EVER wondered why your GPS has led you to a non-existent street or town?
Perhaps you’ve concluded you’re just really bad at reading maps.
Well, it turns out it might not actually be anything wrong with your sat nav or even your map reading skills.
In fact, in some cases, fake towns and streets — nicknamed paper towns or trap streets — have been put there on purpose.
While it might sound odd to go against geography, mistakes are often included as a way of protecting the cartographer’s (or map maker’s) work.
Basically, while a map itself can’t technically be subject to copyright, a person’s creative work can.
By including an obvious mistake, cartographers have room to argue their inclusion is creative — and has therefore been copied.
According to Australian street directory giant Melway, including mistakes on purpose on road directories takes place for this very reason.
Melway publishing director Murray Godfrey told that while Melway, Sydway and Brisway Street Directories had never included a fictitious road, other map making companies certainly had.
“The reason (cartographers) do it is to try and catch people out,” he said.
“A lot of work and time goes into making maps and cartographers do see it as a form of artwork.”
Mr Godfrey, who is also a cartographer, said the only reason Melway didn’t knowingly include mistakes was due to feedback from emergency services who said they found them “confusing”.
But if someone did happen to copy the Melway Street Directory Edition 27, released in October 1999, the company would soon know about it.
While there wasn’t a paper town or trap street included for creativity, there was an ant which made it onto the map by pure accident.
Hang on, what?
Yep a real life ant can be found at reference 1A, A7.
According to Mr Murray, when the printers were exposing the film in a vacuum frame to make the plates for printing, an ant walked into the vacuum frame and got squashed.
It wasn’t until after the map was printed the ant was pointed out.
But it’s not just imaginary streets that can get drivers flustered; towns also seem to pop up even though they don’t really exist.
Among the best known example is the paper town or fake settlement known as Agloe, New York, a town that didn’t exist, then did exist, then didn’t again.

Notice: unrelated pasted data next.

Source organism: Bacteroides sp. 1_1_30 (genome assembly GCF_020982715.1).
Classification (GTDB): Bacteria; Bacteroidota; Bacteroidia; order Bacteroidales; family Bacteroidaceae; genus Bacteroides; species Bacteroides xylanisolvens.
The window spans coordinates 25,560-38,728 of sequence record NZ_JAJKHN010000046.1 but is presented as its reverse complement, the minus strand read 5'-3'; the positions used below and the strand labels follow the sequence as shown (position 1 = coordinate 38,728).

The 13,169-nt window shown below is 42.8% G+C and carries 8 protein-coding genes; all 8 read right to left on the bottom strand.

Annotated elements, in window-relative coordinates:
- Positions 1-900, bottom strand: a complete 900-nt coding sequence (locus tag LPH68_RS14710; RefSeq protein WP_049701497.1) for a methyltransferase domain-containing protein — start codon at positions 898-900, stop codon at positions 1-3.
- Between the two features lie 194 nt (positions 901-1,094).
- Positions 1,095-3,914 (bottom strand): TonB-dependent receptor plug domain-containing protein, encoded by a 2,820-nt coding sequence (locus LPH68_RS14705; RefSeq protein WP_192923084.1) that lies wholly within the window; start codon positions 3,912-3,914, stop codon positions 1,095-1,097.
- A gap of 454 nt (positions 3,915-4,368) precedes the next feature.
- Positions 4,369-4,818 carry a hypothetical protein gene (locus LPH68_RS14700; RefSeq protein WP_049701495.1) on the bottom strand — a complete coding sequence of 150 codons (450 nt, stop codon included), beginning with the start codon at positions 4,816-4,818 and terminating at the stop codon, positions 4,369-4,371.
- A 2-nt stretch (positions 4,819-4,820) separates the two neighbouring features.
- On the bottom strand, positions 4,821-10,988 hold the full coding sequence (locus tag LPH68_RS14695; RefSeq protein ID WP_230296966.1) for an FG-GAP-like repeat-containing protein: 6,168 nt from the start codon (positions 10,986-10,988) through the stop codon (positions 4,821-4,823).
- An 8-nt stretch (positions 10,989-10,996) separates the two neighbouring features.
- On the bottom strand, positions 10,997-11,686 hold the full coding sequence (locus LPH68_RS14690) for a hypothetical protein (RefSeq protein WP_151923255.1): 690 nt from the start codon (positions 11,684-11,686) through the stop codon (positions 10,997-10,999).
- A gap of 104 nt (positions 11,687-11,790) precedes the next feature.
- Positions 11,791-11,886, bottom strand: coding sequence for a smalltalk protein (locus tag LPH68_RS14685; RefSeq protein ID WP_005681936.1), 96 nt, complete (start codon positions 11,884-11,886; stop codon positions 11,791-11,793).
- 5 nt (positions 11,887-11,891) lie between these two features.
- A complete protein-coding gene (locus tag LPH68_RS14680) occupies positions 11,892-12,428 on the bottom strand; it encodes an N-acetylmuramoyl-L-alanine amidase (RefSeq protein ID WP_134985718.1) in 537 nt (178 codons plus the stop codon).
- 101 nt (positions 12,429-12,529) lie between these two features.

Agloe came into existence in the 1930s after map makers placed it on a map of Delaware country, New York State.
The story goes that two map makers from the General Drafting Co, Otto G Lindberg and Ernest Alpers, created the town based on the amalgamation of their names,Mother Nature Network reports.
But some time after their map was made, the pair noticed that Agloe appeared on a map by competitor Rand McNally, which argued it got its map markers from Delaware County Records.
But in an odd twist, the town actually became a reality when a general store was built in the area 20 years later.
While the store has now closed, it is still there on Google maps.
Agloe also formed the basis for the 2008 best-selling book Paper Towns, which centres on a teenager who searches for a neighbour who goes missing.
The book was made into a film of the same name and released last year.
But the curious case of Agloe wouldn’t be the first time a map mistake had been noticed.
A fake English town called Argleton appeared on Google Maps in 2009 creating a stir among people who insisted it wasn’t there.
UK newspaper The Telegraph pointed out the error to Google, which said it would be corrected.
But a quick Google search shows the town still appears today — even if it is only a bunch of fields.
Travellers and locals armed with a London A-Z may have on the odd occasion noticed something on their pocket maps that isn’t supposed to be there.
According to forum Urban 75, there are about 100 deliberate mistakes in the popular book from street names that don’t exist to suburbs and places such as Gnat’s Hill (supposedly Gant’s Hill) spelt incorrectly.
While it is not known exactly how many mistakes the guide contains, one that did gain some traction was a ski slope in Haggerston, East London.
The ski slope, which hasn’t been used in years, was included from an old edition of the A-Z according to blog The Great Wen.